In my last blog I mentioned three true scenarios that occurred at different elementary schools. Notably, these cases involved older students between ages of 7-10. I will detail how I believe this could have been prevented. By going back to the beginning when the goal was created and before it was implemented. By being the devil’s advocate and anticipating the worst you will cover your bases and ensure better outcomes for everyone involved.
Scenario 1: The student who is non-verbal came home from school with an injury in his private area. The parent knew it could only have happened at school. No one would admit fault.
What can a parent do to prevent this situation from happening in the first place?
Scenario 2: The student went to school clean but arrived home from school in dirty clothes and smelling of urine and feces.
The parent had to become a detective to figure out that her child was being neglected at school. Could better communication have prevented this from happening in the first place?
Scenario 3: A student requested privacy while being supervised by school staff due to other kids entering the public restroom, but the staff could not comply because she needed the stall door open to observe the child as safety was paramount.
Did the school have another facility they could have offered that would have provided privacy and allowed the staff to keep him safe as well?
If your child requires toileting assistance or accommodations while at school and is already on an IEP or 504 plan creating a functional life skills/self-care goal with accommodations should be discussed with the school team.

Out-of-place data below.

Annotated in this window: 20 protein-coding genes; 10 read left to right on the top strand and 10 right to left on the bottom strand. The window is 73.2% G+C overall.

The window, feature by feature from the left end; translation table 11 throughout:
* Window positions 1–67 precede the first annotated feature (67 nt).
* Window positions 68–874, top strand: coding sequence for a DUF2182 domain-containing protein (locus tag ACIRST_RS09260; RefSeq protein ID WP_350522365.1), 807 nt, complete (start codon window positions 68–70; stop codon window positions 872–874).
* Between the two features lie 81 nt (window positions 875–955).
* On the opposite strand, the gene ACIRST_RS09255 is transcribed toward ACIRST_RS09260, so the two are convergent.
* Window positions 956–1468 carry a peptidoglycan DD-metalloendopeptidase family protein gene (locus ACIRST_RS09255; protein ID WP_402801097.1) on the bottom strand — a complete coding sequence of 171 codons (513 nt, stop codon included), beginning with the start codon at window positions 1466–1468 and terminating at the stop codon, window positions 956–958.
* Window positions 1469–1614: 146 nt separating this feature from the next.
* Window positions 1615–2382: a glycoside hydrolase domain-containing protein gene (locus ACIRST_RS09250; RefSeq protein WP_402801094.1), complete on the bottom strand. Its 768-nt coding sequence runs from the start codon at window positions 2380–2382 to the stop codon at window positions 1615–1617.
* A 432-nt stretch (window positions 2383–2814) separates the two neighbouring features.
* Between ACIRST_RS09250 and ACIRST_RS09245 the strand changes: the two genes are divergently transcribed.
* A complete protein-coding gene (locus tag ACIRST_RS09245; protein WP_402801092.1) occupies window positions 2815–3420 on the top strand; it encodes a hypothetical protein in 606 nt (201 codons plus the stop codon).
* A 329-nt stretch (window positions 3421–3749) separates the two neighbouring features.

Please note that if necessary, a goal can be added to a 504 plan. Prior to your meeting you will want to think about your child’s unique qualities and challenges and the obstacles that may occur if self-care is not addressed. Think about rewards and incentives that may be motivating and create a list ahead of your meeting.
When creating a goal in an area as personal as toileting and selfcare you will want to ask all the Who, What, When, Where, Why and How questions ahead of time. It is important to request a policy if one exists regarding staff assisting students with toileting and hygiene and safety protocols. Also inquire If the district provides staff training on managing students with toileting challenges. This is a list of possible questions to ask at a meeting. Select the ones that apply best to your situation.
Questions regarding developing the goal:
First, if the student has a medical condition, incontinence or constipation, a doctor’s note will be critical.
If medication must be dispersed at school, the school nurse will need to be notified.
The goals should be labeled as Functional Life Skills or Self-Care and Hygiene.
What accommodations will be needed especially for a student that is blind, hearing impaired, has communication difficulties or has a physical handicap?
What baseline data is available?
What are the specific goals and how will they be measured?
What data sheet has been established to keep track of progress?
What steps are involved and how will they be taught?
What obstacles are preventing the student from using the restroom independently? Would sensory accommodations be helpful?
Can a self-regulation, sensory or behavior goal be established when the student exhibits oppositional behaviors or has socially inappropriate behaviors such as looking under stalls, playing with water, or hiding to have a bowel movement.
Will the school district consider working with an outside agency such as the local board of DD or a behavioral specialist (BCBA)if necessary?
How will the student be reinforced or rewarded?
Do other goals need to be addressed such as diet and liquid intake?
The district should be aware of any cultural, religious, or customs that may be helpful when implementing the goals and supporting your child in the restroom.
Stay tuned for part II on April 9, 2021!
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